Types of Diabetes
To understand the diabetes epidemic, it’s important to know that it comes in various forms, Type 1 and Type 2.
Type 1 Diabetes is also known as juvenile diabetes. It is an autoimmune condition in which the body’s immune system mistakenly attacks and destroys the insulin-producing beta cells in the pancreas. This results in little to no insulin production, leading to high blood sugar levels. Type 1 Diabetes is not linked to lifestyle factors, unlike Type 2. It is typically diagnosed in children and young adults but can occur at any age. Treatment for Type one includes ongoing blood sugar monitoring and daily insulin therapy based upon glucose levels.
Type 2 Diabetes is the most common form of diabetes and accounts for 90 to 95% of all cases, accounting for 462 million people, or 6.3% of the global population. This type of diabetes is preventable as it is associated with lifestyle factors including obesity, a sedentary lifestyle, and poor dietary choices. Essentially it is a metabolic disorder characterized by insulin resistance, where the body’s cells do not respond effectively to insulin, and a relative insulin deficiency. Managing Type 2 Diabetes involves making lifestyle changes, including healthy eating, regular physical activity, weight management, blood sugar monitoring, and in some cases, medications.
Can You Be Diagnosed with Prediabetes?
Yes, you absolutely can. Prediabetes is a condition where blood sugar levels are higher than normal but not yet high enough to be classified as Type 2 diabetes. It’s like a yellow traffic light, signaling caution and the need for intervention. The medical term for this condition is Impaired Glucose Tolerance (IGT) or Impaired Fasting Glucose (IFG), depending on how it’s diagnosed.
The causes of diabetes are complex. Factors such as obesity, physical inactivity, and poor dietary habits are linked to an increased risk of developing Type 2 diabetes. This awareness helps individuals make informed decisions about their health. The cause of Type I diabetes is unknown but can be associated with a parent or sibling with Type 1 diabetes and usually develops in children, teens, or young adults, though you can still get it at any age. There are several risk factors for developing Type 2 diabetes.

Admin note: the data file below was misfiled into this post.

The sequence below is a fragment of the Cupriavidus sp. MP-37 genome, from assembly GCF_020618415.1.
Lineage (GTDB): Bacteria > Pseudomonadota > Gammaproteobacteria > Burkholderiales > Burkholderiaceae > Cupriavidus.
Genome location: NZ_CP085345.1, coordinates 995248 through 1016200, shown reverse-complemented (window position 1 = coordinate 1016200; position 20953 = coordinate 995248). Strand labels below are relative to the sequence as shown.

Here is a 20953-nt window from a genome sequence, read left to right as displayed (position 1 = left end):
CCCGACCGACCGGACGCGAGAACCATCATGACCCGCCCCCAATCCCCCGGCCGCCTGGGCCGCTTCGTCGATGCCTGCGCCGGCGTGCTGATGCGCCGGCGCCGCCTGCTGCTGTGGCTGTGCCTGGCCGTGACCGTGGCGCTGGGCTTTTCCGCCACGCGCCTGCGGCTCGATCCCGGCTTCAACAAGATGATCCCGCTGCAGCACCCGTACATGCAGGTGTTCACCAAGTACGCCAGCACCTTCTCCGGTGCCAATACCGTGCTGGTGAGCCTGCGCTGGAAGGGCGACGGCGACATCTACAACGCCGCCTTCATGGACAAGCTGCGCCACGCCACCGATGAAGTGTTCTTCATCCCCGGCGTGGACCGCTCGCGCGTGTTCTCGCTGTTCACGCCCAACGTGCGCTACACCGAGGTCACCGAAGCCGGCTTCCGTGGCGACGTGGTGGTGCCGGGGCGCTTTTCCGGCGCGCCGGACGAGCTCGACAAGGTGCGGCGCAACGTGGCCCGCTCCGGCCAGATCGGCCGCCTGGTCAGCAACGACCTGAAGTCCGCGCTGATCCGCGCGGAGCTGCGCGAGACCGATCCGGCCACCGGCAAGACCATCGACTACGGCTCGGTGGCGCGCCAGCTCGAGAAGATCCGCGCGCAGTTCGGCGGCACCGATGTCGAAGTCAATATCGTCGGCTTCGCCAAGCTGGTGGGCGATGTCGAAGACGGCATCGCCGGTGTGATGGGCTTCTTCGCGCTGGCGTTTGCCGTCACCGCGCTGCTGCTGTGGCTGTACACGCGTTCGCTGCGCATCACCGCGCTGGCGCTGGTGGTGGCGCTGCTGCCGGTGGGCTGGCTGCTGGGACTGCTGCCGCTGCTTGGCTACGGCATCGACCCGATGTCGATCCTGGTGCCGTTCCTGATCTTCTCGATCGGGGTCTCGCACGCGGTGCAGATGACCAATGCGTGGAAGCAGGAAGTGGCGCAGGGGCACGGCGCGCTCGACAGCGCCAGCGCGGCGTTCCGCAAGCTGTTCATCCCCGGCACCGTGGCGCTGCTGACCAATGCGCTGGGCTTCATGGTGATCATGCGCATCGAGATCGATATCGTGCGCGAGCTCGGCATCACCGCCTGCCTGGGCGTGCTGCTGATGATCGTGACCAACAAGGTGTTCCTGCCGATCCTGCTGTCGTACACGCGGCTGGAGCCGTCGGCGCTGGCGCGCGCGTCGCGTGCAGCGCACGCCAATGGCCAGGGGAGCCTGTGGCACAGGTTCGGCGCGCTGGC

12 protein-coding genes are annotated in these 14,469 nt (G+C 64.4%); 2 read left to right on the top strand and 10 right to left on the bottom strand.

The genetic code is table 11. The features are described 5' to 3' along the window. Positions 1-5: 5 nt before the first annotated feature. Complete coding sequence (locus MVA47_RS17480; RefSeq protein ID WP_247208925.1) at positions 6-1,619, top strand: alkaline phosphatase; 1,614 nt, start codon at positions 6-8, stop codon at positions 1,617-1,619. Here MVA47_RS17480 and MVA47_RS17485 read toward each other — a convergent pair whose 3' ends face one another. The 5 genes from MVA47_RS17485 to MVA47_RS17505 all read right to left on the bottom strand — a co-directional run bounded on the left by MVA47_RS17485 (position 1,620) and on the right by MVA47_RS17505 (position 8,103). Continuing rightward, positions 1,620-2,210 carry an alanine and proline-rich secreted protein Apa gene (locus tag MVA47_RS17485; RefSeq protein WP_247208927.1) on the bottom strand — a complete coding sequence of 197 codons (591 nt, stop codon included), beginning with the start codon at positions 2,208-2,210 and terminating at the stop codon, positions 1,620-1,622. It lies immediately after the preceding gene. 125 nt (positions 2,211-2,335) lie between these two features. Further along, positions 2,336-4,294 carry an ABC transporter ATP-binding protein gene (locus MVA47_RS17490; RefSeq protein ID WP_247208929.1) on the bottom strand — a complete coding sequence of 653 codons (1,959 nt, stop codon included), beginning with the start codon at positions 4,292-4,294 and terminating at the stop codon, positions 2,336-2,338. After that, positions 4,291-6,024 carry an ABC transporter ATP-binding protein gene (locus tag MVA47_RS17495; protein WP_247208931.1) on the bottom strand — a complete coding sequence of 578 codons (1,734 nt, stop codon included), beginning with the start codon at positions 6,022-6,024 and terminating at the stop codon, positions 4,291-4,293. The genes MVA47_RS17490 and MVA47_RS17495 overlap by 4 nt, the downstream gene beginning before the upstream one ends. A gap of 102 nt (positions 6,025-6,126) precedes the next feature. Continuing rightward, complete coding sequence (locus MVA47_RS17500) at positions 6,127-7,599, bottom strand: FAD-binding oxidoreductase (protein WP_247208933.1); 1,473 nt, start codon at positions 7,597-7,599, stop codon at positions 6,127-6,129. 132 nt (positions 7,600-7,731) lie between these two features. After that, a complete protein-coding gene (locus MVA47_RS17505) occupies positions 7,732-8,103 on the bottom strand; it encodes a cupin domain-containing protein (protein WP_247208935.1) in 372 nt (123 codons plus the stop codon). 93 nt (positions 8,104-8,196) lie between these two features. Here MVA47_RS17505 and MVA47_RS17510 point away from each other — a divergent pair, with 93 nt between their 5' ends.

Type 2 Diabetes Risk Factors
- Lifestyle: Being prediabetic, overweight, physically active less than 3x a week
- Age: Being age 45 years or older
- Family History: Having a parent or sibling with Type 2
- Race: African American, Hispanic or Latino, American Indian, and Alaska Native have higher tendencies towards diabetes
- Pre-existing Conditions: If you’ve ever had Gestational Diabetes (diabetes during pregnancy), given birth to a baby who weighed over 9 pounds, or if you have non-alcoholic fatty liver disease
In the fight against diabetes, lifestyle choices emerge as the most potent defense. While genetics and other factors play their part, it’s within our grasp to influence the course of this condition through our daily decisions. By embracing a balanced diet, staying physically active, and maintaining a healthy weight, we can significantly reduce the risk of diabetes. It’s a reminder that our daily choices are the front lines in the battle against this silent epidemic.
How Diabetes Impacts your Health
Diabetes is not just about high blood sugar; it can lead to severe complications. Heart disease, kidney problems, and vision loss are just a few examples of the potential health issues associated with diabetes. National Diabetes Month reminds us of the importance of diabetes management and prevention, as well as the consequences of inaction.
8 Symptoms of Diabetes
- Urinating often
- Feeling very thirsty
- Feeling very hungry – even though you are eating
- Blurry vision
- Cuts/bruises that are slow to heal
- Extreme fatigue
- Weight loss – even though you’re eating more (Type 1)
- Tingling, pain, or numbness in the hands/feet (Type 2)
National Diabetes Month serves as a reminder that awareness and action are key to preventing and managing diabetes. By spreading awareness, we can potentially impact the lives of those at risk by encouraging lifestyle changes to combat disease onset, and we can help those with diabetes manage their disease more effectively to avoid challenging comorbidities. The goal is to change the course of this silent epidemic to impact a healthier lifestyle for all.